Jennifer Muzyka speaks at unveiling of new supercomputer
Professor of Chemistry Jennifer Muzykarecently helped usher in a new era of supercomputing in central Kentucky, when the University of Kentucky installed a supercomputertheoretically capable of completing 140 trillion mathematical calculations per second.
At a celebration of the new supercomputer on Monday, Dec. 3, Muzyka spoke about how the new high processing system will benefit her own research and the research of others at Centre.
“My research involves serious computing power, and the University of Kentucky provides us with supercomputer time for free. I’m working with an interdisciplinary group of scientists at Centre to try to identify potential antibiotics,” Muzyka says. “We are attempting to inhibit an enzyme that bacteria use to synthesize cell walls. Since humans don’t have cell walls, inhibiting this enzyme should not alter any reactions that normally occur in humans. We are doing computational studies of potential inhibitors so that we know which compounds might be good to buy or synthesize. Then our collaborators test the compounds’ effects on bacteria.”
Supercomputers, Muzyka explains, generally are used for and capable of processing large amounts of complicated information at once.
“Your desktop computer has one or maybe two processors, which carry out the calculations of the computer. Really fancy desktop computers might have four processors so that they can work on multiple tasks at once. Supercomputers can have 1,000 processors working on a really big calculation,” says Muzyka. “It’s called parallel processing when there are multiple jobs being carried out all at once. It’s not that easy to accomplish, because you have to write the programs in a way that facilitates the splitting up of the job so that different parts can be performed separately. So there has to be one master processor that directs traffic and keeps track of what the other processors are doing.”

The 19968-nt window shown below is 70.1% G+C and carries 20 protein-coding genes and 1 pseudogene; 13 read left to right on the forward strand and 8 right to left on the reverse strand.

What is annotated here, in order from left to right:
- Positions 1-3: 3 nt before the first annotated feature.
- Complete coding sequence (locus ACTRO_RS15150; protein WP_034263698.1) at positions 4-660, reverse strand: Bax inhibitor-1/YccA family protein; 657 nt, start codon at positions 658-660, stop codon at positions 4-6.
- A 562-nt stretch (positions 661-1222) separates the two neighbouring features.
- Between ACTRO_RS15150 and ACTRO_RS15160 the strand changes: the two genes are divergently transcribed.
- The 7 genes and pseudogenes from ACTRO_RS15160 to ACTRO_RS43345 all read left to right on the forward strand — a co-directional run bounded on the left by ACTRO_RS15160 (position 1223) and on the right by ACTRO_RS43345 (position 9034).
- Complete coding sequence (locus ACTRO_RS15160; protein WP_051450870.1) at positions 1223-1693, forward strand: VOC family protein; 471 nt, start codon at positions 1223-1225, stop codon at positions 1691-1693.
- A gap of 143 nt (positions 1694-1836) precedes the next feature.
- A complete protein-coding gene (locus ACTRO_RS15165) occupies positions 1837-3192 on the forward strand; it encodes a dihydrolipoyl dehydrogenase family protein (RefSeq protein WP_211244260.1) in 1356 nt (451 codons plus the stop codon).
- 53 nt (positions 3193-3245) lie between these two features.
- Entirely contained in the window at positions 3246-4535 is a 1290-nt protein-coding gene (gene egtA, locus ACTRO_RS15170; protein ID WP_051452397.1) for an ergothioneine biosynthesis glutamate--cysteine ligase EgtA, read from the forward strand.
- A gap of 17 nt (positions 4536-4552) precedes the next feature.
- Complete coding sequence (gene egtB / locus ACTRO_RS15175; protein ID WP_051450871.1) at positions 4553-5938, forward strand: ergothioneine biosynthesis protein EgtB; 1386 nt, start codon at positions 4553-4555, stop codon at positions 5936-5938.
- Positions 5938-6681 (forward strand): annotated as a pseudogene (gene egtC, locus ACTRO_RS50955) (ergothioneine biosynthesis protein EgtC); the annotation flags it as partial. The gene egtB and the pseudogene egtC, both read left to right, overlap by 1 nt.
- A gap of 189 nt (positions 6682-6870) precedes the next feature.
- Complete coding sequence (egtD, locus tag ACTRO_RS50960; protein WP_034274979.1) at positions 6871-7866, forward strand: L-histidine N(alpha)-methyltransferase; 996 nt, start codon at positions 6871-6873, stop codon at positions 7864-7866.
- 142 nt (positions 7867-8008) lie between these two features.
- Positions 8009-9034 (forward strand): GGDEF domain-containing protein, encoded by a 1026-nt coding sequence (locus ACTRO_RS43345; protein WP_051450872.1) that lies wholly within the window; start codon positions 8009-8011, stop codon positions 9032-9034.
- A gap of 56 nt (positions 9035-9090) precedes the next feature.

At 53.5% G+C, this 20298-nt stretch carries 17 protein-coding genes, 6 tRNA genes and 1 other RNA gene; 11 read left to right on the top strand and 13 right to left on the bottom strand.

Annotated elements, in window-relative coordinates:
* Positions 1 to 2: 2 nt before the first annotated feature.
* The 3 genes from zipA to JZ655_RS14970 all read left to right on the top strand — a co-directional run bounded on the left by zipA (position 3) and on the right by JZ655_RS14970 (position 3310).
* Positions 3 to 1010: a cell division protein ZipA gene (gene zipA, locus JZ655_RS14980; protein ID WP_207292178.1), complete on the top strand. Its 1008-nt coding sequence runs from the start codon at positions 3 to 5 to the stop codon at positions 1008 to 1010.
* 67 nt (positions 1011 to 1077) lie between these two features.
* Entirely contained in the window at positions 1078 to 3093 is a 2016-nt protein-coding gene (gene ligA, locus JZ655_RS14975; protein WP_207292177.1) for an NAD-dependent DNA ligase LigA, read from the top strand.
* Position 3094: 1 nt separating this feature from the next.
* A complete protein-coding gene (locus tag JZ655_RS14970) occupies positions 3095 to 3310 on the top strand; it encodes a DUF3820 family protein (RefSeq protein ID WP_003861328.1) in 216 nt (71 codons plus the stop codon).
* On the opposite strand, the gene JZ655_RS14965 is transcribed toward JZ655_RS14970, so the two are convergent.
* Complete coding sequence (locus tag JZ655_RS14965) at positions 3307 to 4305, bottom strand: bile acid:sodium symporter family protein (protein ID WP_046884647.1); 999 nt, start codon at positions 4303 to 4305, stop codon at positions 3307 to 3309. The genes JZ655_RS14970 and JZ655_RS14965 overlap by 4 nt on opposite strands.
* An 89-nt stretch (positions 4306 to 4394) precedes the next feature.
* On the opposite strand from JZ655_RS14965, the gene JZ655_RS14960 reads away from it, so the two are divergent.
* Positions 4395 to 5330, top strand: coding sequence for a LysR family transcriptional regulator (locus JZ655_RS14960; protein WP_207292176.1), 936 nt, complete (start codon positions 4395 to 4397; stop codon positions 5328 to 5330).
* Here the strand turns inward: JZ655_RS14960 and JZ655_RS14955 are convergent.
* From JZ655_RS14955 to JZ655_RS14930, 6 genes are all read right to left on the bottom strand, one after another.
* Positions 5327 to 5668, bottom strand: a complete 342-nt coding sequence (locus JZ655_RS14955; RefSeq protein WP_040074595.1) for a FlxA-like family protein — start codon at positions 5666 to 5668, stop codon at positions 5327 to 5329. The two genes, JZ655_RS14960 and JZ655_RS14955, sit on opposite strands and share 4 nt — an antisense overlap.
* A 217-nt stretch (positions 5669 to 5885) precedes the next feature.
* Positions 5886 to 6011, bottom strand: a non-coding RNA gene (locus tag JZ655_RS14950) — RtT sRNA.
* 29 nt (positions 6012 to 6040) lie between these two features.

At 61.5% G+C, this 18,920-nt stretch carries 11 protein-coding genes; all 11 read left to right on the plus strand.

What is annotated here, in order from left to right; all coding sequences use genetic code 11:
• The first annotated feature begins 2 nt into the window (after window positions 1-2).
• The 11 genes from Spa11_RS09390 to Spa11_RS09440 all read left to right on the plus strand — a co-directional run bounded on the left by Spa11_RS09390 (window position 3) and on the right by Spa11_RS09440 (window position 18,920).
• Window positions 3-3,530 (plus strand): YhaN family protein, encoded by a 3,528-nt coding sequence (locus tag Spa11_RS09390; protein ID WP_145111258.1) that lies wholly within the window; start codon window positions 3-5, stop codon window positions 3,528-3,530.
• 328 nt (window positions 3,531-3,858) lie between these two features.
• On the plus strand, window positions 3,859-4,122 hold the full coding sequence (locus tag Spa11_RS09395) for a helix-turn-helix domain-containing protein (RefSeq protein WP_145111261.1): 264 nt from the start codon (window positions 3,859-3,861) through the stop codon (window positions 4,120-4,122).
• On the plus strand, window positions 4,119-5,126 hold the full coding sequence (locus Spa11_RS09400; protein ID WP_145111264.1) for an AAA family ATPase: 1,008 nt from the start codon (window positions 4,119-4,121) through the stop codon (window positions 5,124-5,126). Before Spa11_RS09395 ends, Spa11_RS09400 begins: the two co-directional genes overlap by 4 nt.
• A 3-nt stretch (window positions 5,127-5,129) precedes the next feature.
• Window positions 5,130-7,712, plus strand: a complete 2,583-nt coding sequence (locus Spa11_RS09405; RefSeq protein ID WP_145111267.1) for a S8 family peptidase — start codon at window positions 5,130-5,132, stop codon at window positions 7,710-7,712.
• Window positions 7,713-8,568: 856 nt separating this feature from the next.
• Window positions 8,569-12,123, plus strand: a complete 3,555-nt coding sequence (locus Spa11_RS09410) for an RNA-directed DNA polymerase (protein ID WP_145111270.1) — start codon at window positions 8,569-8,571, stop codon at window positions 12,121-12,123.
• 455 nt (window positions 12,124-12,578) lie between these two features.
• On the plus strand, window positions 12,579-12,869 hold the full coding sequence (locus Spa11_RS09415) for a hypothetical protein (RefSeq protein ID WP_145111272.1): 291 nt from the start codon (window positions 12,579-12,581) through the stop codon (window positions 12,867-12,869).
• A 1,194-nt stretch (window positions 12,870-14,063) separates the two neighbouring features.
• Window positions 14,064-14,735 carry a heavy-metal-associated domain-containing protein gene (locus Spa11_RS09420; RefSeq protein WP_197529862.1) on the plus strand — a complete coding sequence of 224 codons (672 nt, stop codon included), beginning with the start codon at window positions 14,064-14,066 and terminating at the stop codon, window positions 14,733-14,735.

The new supercomputer at UK, a $2.6-million system by Dell, came hand-in-hand with a $1-million grant from the National Science Foundation (NSF) that will enable an infrastructure of networking, allowing UK and the supercomputer to connect with other schools across Kentucky.
This cluster, as supercomputers are sometimes called, replaces one installed at UK two years ago. It is more than three times faster than the previous supercomputer and will likely be replaced in three to five years.
For Muzyka, access to the new supercomputer will be beneficial—if not necessary—for her work.
“If we tried to carry out our calculations on standard computers, it could take weeks or months to do a calculation that the supercomputer can do in minutes,” she says. “Needless to say, we would not make significant progress with our calculations if we did not have access to the supercomputer.”